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Washington County wind energy hearing gets mixed response  

Credit:  Sam McIntosh | KCII Radio | February 19, 2021 | www.kciiradio.com ~~

Around 40 people attended a public hearing for the first of two possible wind energy ordinances in Washington County.

The Board of Supervisors held the hearing Wednesday evening at the Conservation Education Center at Marr Park to allow any county residents to ask questions and give comments on the ordinance, which determines a special valuation for wind energy conversion property. Several landowners on opposing sides spoke to the supervisors on the matter, including Don Bayliss of Wellman, “I do believe that there is a place for windmills. Those of us that don’t have hog buildings, we just have corn and grain, or we don’t have cattle or some other source of income, this is an opportunity for us to have another source of income. And at this time in 2020-2021, we need that other source.”

Keith Hora of Washington spoke against the ordinance, asking how wind farms would conflict with future technology in agriculture, “You put those things on my farm there will be a bulldozer the next day pushing them over. And I don’t know what you guys are doing, why are you passing this ordinance? What did most of the farmers in the county say when they talked about this? And you want to find a way to increase revenue off of a piece of land? I’ve got an idea, you don’t have to put up a wind mill, put up a strip club.”

Board Chair Richard Young said they invited representatives of the Invenergy company that has contacted landowners about a potential farm to attend the hearing but they declined. The supervisors also stated that matters of road usage and placement for windmills would be addressed in a second ordinance if the first one were to pass. No action was scheduled for this special meeting, but the board would have to hold three readings to adopt the ordinance.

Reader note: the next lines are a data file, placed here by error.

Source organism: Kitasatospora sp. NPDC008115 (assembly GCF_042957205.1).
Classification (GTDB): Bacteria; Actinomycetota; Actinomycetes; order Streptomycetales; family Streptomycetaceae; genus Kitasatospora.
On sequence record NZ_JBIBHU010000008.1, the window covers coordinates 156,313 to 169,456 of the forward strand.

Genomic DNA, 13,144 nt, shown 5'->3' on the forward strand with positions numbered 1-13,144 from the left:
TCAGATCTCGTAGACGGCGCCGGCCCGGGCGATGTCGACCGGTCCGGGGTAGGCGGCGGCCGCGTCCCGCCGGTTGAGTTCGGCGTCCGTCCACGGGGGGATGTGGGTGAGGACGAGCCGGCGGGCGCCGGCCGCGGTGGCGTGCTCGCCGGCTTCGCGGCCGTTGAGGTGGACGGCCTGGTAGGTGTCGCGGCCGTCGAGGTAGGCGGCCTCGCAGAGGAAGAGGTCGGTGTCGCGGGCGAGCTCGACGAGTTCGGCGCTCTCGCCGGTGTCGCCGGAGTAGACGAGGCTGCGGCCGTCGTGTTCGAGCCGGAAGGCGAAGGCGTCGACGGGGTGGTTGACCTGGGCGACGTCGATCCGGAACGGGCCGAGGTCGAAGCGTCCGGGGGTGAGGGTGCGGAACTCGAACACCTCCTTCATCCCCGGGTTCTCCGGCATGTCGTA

Source:  Sam McIntosh | KCII Radio | February 19, 2021 | www.kciiradio.com

This article is the work of the source indicated. Any opinions expressed in it are not necessarily those of National Wind Watch.

The copyright of this article resides with the author or publisher indicated. As part of its noncommercial effort to present the environmental, social, scientific, and economic issues of large-scale wind power development to a global audience seeking such information, National Wind Watch endeavors to observe “fair use” as provided for in section 107 of U.S. Copyright Law and similar “fair dealing” provisions of the copyright laws of other nations. Send requests to excerpt, general inquiries, and comments via e-mail.

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